Coming face to face with a pack of grey wolves, under a full moon no less, elicits gasps of wonderment from my two young daughters.
No, this nocturnal encounter is not an example of extremely poor parenting. Rather, it marks the penultimate stop on Parc Omega’s new “Omega By Night” illuminated trail, offered Thursday, Friday and Saturday evenings until Oct. 13. After winding 1.5 kilometres through the 890-hectare wildlife park near Montebello, Que., the $9-million installation escorts us to what’s billed as the world’s first enclosure devoted to grey wolves. In daytime, its glass-enclosed viewing area and tiered rooftop platform host interpretive presentations and frenzied wolf feedings. At night, however, illuminated by a lunar lantern hanging high in the surrounding forest, the scene is both ethereal and primal.
The same goes for much of the preceding trail, which includes a mesmerising array of multimedia installations created by Réalisations-Montréal. We cross footbridges suspended in the twinkling forest canopy, admire croaking and shimmering wetland displays, snap selfies next to enormous animal sculptures made of pine and wrought iron, and watch deer silhouettes lock antlers on a leafy projection screen. By the time we reach the “Wolf Choir” singers and storytellers at Parc Omega’s main lodge, we’ve developed a new appreciation for the flora and fauna of the Outaouais region and for the magic that thousands of LED fairy lights can weave.
Parc Omega’s fantastical use of Canada’s abundant and accessible wilderness, combined with a stay in “the world’s largest log cabin” – as the nearby Fairmont le Chateau Montebello luxury resort is known – provides but one example of how the country’s natural attributes make it relatively easy for domestic travellers to squeeze new lodgings, tours, flights, voyages and markets, such as the ones that follow, into the final precious weeks of summer.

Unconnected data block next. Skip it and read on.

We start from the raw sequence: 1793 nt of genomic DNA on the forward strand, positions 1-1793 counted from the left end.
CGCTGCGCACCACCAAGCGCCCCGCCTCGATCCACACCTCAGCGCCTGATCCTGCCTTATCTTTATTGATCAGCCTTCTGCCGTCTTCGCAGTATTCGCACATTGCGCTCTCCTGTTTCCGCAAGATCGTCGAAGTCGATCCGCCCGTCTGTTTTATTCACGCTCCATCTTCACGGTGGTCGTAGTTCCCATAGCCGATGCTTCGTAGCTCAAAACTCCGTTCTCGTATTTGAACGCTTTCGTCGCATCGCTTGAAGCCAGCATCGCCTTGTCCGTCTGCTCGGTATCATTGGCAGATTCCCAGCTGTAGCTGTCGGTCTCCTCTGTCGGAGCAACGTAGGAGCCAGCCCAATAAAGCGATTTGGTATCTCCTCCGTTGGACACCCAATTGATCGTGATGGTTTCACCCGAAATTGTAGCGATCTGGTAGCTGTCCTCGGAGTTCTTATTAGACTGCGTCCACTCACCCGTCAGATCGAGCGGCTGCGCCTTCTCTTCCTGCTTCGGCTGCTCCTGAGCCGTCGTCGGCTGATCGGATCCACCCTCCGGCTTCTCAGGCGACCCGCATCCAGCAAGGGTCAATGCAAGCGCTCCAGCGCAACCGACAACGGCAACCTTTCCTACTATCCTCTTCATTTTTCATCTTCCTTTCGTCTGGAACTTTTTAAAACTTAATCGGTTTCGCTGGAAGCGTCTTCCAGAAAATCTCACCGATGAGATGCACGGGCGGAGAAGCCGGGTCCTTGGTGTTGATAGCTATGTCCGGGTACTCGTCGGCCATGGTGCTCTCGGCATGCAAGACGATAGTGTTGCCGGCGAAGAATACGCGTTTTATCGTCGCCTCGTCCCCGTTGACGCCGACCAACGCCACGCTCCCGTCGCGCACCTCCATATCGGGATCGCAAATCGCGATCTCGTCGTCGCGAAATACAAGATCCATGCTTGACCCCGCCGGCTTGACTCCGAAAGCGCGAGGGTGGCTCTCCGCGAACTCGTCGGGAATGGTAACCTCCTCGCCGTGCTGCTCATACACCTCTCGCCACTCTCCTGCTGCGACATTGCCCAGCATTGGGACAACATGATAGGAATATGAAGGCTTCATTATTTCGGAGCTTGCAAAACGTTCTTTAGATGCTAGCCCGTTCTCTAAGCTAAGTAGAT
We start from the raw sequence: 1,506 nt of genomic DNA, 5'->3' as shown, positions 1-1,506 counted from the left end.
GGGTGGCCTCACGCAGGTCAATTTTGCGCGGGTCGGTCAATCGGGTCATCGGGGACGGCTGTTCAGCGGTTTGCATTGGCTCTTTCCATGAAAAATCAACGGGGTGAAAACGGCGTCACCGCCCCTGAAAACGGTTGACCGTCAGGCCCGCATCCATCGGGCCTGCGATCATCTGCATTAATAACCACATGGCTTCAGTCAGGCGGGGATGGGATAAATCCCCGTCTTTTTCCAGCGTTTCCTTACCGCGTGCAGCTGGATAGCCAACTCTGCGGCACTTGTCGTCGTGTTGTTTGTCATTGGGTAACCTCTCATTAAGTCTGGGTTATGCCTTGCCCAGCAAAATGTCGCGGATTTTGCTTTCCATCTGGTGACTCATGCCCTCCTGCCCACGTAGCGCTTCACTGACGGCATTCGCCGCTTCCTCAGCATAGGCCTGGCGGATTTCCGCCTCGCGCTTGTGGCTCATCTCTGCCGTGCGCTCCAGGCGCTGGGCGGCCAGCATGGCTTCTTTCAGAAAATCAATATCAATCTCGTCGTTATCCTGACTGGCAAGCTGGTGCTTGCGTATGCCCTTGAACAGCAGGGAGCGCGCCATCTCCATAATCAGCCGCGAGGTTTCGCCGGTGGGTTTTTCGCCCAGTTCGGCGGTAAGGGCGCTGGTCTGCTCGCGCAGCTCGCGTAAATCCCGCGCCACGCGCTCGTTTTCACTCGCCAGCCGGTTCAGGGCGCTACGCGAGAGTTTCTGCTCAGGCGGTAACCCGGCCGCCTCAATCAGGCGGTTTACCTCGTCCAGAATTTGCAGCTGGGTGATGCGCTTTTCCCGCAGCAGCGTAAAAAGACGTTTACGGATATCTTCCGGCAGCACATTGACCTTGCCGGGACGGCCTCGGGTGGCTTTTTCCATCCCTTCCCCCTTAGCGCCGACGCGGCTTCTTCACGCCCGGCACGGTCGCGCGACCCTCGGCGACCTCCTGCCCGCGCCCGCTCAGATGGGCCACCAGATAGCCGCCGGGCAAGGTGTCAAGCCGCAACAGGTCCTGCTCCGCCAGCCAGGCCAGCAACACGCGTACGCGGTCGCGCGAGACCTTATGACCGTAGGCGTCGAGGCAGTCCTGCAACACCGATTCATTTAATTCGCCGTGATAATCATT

Water, water everywhere
Killarney Mountain Lodge: Within kayaking distance of Manitoulin Island – the world’s largest freshwater isle – this historic lodge recently opened what’s said to be the largest log-built convention centre on Earth. The 35,000-square-foot addition is part of an $18-million renovation that also encompasses an expanded marina and new ballroom-sized dining hall, waterfront patio, steakhouse, fitness centre and bar. The resort’s traditional log cabins have also been luxuriously refurbished, while a new five-storey bank of rooms displays a canoe paddle that, at 27 metres, is said to be the world’s longest.
Whirlpool Jet Boat Tours: As well as generating massive amounts of hydroelectric power, the peerless flow rate of Niagara’s Horseshoe Falls is ideal for wild rides down the churning Niagara River. This summer season, Whirlpool Jet Boat Tours is trying something new: Excursions aboard a hybrid jet boat give guests the option of getting drenched or staying dry. Featuring 14 wet seats on its front deck and 48 shielded by a glass dome, the “Freedom Boat” is equipped with three 650-horsepower Scania engines, with its Queenston dock located right beside the Great Trail, the world's longest recreational trail.
Porter Airlines to cottage country: Ontario’s Highway 400 may seem like the world’s busiest road on Friday and Sunday afternoons in summer, but that has become less of an issue for Muskoka-bound travellers now that Porter has launched twice-weekly service between Billy Bishop Toronto City Airport and Muskoka Airport. The 20-minute hops run Mondays and Thursdays until Sept. 3, with Monday service switching to Tuesday over the Labour Day weekend. No limo waiting for you at Muskoka Airport? No problem: The new Explorers’ Edge Shuttle Service offers five routes spanning the region and extending all the way to Algonquin Park, Georgian Bay and Lake Simcoe. Costing $10 one-way, the motor coaches stop at various attractions and accommodations along the way.